Wednesday, 8 August 2007

What If? Art 1: The History Book That Never Was

Recently I was introduced to a contemporary form of art that I had not encountered before: Book Art. This is not, as I initially thought, about illustrating books, that apparently comes under Print-Making, it is more books made by artists, sometimes, for example binding together collections of their images or bits of text and concertinaed pieces of paper or even scrolls with images on are popular too. Sometimes they just make one copy, sometimes they run off thousands. Some go much further and do not just use paper and card but things like wood or textiles or even metal. There is another strand which is taking existing books and altering them in some way such as cutting shapes in them or sticking in other images and/or text or even objects. A lot of the themes are pretty nostalgic: images, text and styles from the 1930s-1970s or drawing on the memories of the artists' grandparents. One thing about this form of art, which I accept would not appeal to everyone, is that unlike paintings and I suppose most sculpture, you can actually handle most book artists' work. I suppose 'book' defines its scale too, you could not have a book feasibly the size of the 'Black Watch' or even the 'Mona Lisa'.

Anyway, after this, in my search for 'what if?'s and counter-factual material, I came across an art project at the University of the West of England (acronym UWE). They do a lot of book art there apparently and in 2003, I think, asked artists to produce work under the title 'The History Book That Never Was'. The examples of the work can both still be seen and are freely downloadable if you go to:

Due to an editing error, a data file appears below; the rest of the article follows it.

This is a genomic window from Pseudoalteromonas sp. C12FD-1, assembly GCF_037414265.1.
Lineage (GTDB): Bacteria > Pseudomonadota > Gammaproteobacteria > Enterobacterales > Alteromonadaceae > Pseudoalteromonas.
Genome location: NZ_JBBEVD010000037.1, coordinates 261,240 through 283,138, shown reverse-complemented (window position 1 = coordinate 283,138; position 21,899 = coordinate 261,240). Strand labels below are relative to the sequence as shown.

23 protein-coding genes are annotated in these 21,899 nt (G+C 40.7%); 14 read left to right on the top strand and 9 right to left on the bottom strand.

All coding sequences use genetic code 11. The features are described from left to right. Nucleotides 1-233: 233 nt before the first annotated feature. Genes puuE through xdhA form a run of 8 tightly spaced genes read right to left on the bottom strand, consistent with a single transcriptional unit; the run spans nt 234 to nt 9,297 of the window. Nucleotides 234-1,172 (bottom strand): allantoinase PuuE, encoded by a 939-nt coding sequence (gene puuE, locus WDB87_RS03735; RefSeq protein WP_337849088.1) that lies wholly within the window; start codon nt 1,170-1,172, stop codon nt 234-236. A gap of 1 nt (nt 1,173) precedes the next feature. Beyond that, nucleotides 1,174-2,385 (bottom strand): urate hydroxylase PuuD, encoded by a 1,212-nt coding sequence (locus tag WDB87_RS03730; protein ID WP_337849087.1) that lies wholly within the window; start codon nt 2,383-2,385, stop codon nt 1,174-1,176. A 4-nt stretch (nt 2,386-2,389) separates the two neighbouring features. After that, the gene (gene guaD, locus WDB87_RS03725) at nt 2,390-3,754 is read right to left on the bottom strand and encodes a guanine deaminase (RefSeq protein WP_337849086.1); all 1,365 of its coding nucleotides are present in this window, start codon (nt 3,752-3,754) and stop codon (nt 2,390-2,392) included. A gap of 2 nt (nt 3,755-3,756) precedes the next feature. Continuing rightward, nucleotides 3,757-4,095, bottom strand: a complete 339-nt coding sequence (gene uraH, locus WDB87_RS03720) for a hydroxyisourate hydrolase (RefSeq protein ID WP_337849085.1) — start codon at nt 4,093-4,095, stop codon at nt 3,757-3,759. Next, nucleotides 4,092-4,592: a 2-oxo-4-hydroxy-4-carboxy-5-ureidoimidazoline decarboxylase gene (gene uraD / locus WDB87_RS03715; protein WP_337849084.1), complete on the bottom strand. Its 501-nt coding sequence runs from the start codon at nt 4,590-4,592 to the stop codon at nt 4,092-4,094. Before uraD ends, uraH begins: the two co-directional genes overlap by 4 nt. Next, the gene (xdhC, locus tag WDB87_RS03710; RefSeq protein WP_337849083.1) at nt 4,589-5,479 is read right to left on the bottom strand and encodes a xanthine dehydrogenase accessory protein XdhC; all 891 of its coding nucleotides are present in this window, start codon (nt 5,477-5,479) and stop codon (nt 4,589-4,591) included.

This got me thinking and I wondered what it would be like to produce some of these for myself, with an emphasis less on art and more on counter-factual history, i.e. images of books which if they had actually existed would have implied an alternate history than the one that our world encountered. I do not have a sophisticated graphics package but found an old one I had that allowed me to do most of what I wanted (except write in gothic script which is a shame) and on my first effort I produce these three examples below.

'Mein Leben in der Kunst' by Adolfus Hitler (1967)

I hope got my German correct on this one, please let me know if I slipped up and what it should be. For this one I used a cover of a book that was actually in Hitler's library, it was a historical atlas so seemed to me the right sort of format for a book which would include 'plates' as photographic illustrations were called in books in the past even though it is shown as published in 1967. This was the one that I wanted to use gothic print for, but I guess by 1967 something like this, especially in a world where Hitler did not come to power and so reasserted the use of that script, would have been more likely.